The Untold Story

Intrigue is the word for wondering about things yet untold. It causes us to linger longer than we should, eavesdropping on private conversations at the next table in the food court. Intrigue makes us wonder what would happen if that man and that woman actually linked up and created a stir. The dictionary tells me it's about secrecy and conspiracy. It involves trickery and maneuvering and could even include tickling one's fancy. I heard from a friend that in the 12-step world of the sexaholics, the word "intrigue" has special meaning—defined as lusting, flirting or taking a sexual interest in someone. 

There is a certain intrigue when the cinema shows previews as well. We wonder about the drama, and fill in the blanks. I may know the general genre of a movie, but the order of things is not so set. I call this intrigue, and the movie producers have me guessing, whether it's Ruth Bader Ginsburg or the latest Toy Story movie. 

Last weekend my wife and I visited our local cinema and two of the previews included this line, Based on "The Untold Story" That's not news, of course, this photo from Chappaquiddick, the untold true story of Sen. Edward (Ted) Kennedy and his relationship with a woman who died in Massachusetts, and of course, the latest in the Hollywood-exposés of Gary Hart, played by Hugh Jackman, in the new release "The Front Runner." There's something intriguing about finding out the real story. We leave the theatre and admit, "I didn't know that!" But whether it is true or not is irrelevant; it's only based on the truth, and was until now not even told!

They could have said, "based on the true story" as is done in many movies, like Eastwood's "The Mule" "Vice (Cheney's story) or "The Green Book", but there's something intriguing about things untold, as yet. So we are being brought into a bit of unveiling and that brings commensurate glee.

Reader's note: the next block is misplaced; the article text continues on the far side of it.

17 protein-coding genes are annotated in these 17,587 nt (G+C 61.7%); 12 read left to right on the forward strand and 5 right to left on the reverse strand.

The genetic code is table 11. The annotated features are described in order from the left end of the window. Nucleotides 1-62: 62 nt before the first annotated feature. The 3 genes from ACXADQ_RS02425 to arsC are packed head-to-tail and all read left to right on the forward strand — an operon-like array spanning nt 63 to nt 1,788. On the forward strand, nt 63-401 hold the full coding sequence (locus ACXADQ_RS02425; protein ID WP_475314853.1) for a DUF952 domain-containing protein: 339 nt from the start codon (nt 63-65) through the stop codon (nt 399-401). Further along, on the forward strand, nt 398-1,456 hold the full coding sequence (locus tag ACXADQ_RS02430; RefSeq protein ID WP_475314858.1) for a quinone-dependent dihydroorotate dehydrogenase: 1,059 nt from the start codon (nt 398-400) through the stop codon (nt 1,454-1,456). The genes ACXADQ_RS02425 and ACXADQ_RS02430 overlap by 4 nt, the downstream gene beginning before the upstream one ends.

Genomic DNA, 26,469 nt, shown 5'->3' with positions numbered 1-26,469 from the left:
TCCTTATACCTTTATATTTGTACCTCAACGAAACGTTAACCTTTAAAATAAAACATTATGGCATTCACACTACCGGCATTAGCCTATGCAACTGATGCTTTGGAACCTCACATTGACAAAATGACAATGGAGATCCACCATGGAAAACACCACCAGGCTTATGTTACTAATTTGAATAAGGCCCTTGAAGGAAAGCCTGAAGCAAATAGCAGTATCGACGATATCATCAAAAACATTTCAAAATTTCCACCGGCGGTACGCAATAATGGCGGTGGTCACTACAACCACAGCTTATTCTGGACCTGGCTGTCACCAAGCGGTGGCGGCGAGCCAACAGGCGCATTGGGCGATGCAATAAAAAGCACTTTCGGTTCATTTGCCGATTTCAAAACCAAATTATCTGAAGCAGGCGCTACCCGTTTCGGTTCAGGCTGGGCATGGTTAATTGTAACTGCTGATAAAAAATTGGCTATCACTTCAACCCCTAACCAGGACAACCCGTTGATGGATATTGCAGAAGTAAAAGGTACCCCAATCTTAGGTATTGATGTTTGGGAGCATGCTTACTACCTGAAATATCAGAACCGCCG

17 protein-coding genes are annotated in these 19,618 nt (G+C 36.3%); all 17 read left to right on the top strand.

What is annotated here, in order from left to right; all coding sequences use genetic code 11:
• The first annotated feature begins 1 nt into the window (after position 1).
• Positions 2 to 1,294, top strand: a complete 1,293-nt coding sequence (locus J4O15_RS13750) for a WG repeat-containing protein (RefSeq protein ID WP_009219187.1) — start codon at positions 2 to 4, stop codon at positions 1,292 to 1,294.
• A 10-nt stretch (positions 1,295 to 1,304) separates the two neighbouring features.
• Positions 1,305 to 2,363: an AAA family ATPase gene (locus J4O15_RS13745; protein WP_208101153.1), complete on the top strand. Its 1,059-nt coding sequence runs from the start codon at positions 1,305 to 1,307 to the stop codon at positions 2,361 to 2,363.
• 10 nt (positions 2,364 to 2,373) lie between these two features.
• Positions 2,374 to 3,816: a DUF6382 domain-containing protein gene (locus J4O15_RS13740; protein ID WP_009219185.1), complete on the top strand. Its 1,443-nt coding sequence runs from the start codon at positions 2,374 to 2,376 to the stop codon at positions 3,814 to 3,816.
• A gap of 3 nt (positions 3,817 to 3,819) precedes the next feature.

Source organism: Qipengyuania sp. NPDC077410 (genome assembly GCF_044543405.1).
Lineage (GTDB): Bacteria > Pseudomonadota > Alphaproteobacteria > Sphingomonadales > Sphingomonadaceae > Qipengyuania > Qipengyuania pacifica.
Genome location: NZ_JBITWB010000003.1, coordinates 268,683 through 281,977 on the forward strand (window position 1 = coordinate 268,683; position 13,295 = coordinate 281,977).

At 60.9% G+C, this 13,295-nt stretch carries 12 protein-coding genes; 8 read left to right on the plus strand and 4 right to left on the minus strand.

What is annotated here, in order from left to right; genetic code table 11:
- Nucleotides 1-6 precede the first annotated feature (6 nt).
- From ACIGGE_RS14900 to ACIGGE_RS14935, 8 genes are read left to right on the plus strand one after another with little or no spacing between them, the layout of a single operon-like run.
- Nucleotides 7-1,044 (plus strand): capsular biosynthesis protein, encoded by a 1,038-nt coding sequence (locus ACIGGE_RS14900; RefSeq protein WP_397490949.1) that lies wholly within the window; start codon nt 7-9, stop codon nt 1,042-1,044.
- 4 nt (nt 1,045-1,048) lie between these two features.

Maybe you like stories as much as I do. And the unveiling of an untold story is massively fun for you, even causing you to guess like it's a whodunit feature. I remember both Chappaquiddick and the Gary Hart affairs, both knocking out potential presidents in their bid for the White House.  So I knew the stories. But many around Sydney don't know, and for them the intrigue is greater.

There's another story which is told, and retold, but many still have not heard, so for them it's as yet untold. It's the story of our Jewish messiah, born in Israel about 2,000 years ago. Some fancied him a prophet, some a celebrity or carnival show master. Larry Norman wrote a song about 1971 called "The Outlaw" and maybe some of these 'categories' will be what you would say about this character whose name is Yeshua.

Some say he was an outlaw that he roamed across the land
With a band of unschooled ruffians and few old fishermen
No one knew just where he came from or exactly what he'd done
But they said it must be something bad that kept him on the run

Some say he was a poet that he'd stand upon the hill
That his voice could calm an angry crowd and make the waves stand still
That he spoke in many parables that few could understand
But the people sat for hours just to listen to this man

Some say he was a sorcerer, a man of mystery
He could walk upon the water, he could make a blind man see
That he conjured wine at weddings and did tricks with fish and bread
That he talked of being born again and raised people from the dead

Some say a politician, who spoke of being free
He was followed by the masses on the shores of Galilee
He spoke out against corruption and he bowed to no decree
And they feared his strength and power so they nailed him to a tree

Some say he was the Son of God, a man above all men
That he came to be a servant and to set us free from sin
And that's who I believe he is 'cause that's what I believe
And I think we should get ready 'cause it's time for us to leave

Let me ask you, is the story untold? Or is it that you just don't want to hear about Him?


Click to listen to the Outlaw video 

The Movie "Stan and Ollie" is also based on formerly untold information.


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